Croatia: In the 2012 census 303 Croats put Jedi as their religion.

Czech Republic: The 2011 census preliminarily recorded 15,070 people answering the voluntary question on religion as belonging to the Jedi religion, described by the Czech Statistics Office as "the moral values of the Jedi knights". The office noted that this is an international phenomenon. As the 2011 census form did not list religions, these having to be filled out, the total number of Jedi is not artificially boosted by those who were not aware of the phenomenon prior to filling out the census form. On the other hand many people encouraged others in discussions and then media to fill the Jedi religion prior 2011 census (as a form of protest against range, overall cost and obligatory filling of the census), which is probably the cause. The highest number of Jedis were recorded to live in Prague.

Ireland: In a May 2012 review of the 2011 census, the Dáil Public Accounts Committee asked the Central Statistics Office about the reliability of self-reported answers, instancing people listing Jedi as their religion. The response was "We could probably tell you the number of people who have declared themselves as such, but we don't publish it".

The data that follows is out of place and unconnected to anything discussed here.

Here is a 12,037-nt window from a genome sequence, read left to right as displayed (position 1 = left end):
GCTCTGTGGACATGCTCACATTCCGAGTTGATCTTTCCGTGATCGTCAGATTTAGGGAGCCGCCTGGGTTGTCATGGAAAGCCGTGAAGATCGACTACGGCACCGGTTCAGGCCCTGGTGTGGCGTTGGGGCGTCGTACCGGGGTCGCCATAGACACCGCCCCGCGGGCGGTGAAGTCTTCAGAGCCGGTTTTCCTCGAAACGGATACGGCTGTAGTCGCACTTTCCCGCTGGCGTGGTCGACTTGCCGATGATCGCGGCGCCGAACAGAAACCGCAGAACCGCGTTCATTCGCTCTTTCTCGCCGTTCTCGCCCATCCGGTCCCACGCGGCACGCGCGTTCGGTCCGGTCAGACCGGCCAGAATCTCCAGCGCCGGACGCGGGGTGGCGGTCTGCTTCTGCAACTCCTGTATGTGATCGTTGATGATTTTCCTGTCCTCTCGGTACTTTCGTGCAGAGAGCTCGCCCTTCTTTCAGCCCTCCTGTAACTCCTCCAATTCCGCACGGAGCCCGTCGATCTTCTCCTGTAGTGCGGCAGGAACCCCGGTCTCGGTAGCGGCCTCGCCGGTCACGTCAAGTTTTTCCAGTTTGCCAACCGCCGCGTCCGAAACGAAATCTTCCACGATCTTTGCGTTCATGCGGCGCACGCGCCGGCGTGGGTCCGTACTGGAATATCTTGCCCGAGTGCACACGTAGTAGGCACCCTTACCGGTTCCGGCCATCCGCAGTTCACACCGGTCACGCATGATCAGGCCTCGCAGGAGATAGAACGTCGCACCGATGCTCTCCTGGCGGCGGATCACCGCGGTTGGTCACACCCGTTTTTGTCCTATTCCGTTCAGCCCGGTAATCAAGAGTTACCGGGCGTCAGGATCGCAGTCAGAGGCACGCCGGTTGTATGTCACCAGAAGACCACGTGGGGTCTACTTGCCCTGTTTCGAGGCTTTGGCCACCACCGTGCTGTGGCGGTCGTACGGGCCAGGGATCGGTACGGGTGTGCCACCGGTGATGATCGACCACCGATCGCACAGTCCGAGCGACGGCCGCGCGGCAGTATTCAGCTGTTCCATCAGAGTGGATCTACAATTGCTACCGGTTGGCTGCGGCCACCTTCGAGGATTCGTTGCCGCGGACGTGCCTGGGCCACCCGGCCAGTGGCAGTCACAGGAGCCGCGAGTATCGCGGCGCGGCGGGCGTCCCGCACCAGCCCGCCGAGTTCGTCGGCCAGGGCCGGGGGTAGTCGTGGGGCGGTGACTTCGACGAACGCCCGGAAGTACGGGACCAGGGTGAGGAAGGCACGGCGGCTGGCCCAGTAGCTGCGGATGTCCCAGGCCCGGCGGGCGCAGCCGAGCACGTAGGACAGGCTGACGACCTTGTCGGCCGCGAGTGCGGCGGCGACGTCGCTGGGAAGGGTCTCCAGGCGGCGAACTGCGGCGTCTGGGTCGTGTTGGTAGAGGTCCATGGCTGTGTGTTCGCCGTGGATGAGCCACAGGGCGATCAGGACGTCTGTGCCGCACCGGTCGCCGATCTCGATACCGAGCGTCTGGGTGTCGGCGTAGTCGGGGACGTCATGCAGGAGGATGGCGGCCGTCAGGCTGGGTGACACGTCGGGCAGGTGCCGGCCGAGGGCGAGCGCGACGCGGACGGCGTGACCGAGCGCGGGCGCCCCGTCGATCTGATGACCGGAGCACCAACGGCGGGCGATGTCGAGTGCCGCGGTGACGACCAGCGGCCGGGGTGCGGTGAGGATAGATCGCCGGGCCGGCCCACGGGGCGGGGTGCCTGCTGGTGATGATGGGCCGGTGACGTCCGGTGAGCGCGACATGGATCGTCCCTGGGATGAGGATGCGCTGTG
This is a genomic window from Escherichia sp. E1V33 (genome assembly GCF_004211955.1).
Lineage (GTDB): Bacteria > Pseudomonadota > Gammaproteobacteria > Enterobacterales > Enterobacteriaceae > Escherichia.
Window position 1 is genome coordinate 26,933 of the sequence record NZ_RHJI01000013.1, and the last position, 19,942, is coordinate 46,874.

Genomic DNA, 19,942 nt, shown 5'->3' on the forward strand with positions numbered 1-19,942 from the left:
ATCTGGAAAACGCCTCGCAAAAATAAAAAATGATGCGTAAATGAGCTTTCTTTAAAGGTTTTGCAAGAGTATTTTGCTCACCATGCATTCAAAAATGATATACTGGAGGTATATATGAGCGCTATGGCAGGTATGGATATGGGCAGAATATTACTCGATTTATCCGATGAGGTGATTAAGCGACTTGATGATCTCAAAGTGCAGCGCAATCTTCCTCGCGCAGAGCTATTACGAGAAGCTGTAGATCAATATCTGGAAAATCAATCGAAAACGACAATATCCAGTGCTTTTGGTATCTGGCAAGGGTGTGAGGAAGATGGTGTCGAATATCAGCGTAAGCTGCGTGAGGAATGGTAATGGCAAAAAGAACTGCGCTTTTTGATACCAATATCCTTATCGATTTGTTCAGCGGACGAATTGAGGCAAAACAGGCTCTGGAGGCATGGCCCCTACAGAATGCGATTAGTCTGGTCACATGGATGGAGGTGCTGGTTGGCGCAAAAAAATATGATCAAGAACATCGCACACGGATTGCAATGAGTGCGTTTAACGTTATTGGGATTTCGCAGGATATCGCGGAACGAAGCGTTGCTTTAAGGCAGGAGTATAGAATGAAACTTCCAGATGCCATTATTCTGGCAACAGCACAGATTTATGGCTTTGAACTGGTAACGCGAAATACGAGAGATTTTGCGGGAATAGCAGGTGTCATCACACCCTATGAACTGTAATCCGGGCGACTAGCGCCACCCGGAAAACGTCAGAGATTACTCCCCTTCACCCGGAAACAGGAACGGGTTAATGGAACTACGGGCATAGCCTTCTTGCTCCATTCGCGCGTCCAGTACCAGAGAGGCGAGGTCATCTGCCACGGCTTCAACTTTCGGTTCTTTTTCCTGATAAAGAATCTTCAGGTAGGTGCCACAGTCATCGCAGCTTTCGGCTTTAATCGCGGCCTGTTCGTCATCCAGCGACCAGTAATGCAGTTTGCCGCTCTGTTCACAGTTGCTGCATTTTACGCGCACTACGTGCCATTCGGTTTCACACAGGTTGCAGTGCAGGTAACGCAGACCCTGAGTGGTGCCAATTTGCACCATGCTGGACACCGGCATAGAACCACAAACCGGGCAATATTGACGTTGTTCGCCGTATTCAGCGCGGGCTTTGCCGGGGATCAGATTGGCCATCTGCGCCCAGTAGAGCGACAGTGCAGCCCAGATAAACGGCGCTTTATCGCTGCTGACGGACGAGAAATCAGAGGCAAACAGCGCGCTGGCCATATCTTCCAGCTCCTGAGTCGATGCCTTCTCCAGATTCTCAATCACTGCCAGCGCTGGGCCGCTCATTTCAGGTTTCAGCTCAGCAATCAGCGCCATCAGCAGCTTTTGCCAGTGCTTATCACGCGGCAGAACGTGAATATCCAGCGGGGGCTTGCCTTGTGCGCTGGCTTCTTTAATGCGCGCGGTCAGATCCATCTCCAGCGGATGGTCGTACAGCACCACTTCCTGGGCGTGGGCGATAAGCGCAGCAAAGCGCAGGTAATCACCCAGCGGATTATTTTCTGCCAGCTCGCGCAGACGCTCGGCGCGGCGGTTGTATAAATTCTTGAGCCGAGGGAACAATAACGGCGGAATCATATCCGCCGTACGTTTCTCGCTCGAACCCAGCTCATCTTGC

Montenegro: In the 2011 census in Montenegro, a group of young men declared themselves as "Jedi" on the ethnicity question, as they believe that ethnicity should not be an issue today.

New Zealand: Over 53,000 people listed themselves as Jedi in New Zealand's 2001 census. New Zealand had the highest per capita population of reported Jedi in the world that year, with 1.5% marking "Jedi" as their religion. The city of Dunedin had the highest population of reported Jedi per capita.[1] Statistics New Zealand treated Jedi responses as "Answer understood, but will not be counted". If Jedi were counted it would have been the second largest religion in New Zealand. The percentages of religious affiliations were:

There was a fall in the number of New Zealand Jedi five years later, with some 20,000 people giving this as their religion in the 2006 census. It is unknown whether the numbers have continued to fall as the 2011 census was not completed due to an earthquake in Christchurch.

Serbia: 640 Serbians identified as Jedi.

England and Wales: In England and Wales 390,127 people (almost 0.8%) stated their religion as Jedi on their 2001 Census forms, surpassing Sikhism, Judaism, and Buddhism, and making it the fourth largest reported religion in the country.[24] In the 2001 Census, 2.6% of the population of Brighton claimed to be Jedi.

It was confirmed prior to the census that citizens were not liable for a fine in relation to question 10 (on religion). This was based on section 1(2) of the Census (Amendment) Act 2000, which amended section 8 of the Census Act 2000 to state that "no person shall be liable to a penalty under subsection (1) for refusing or neglecting to state any particulars in respect of religion". The change in the law was implemented by The Census (Amendment) Order 2000 and The Census (Amendment) Regulations 2000.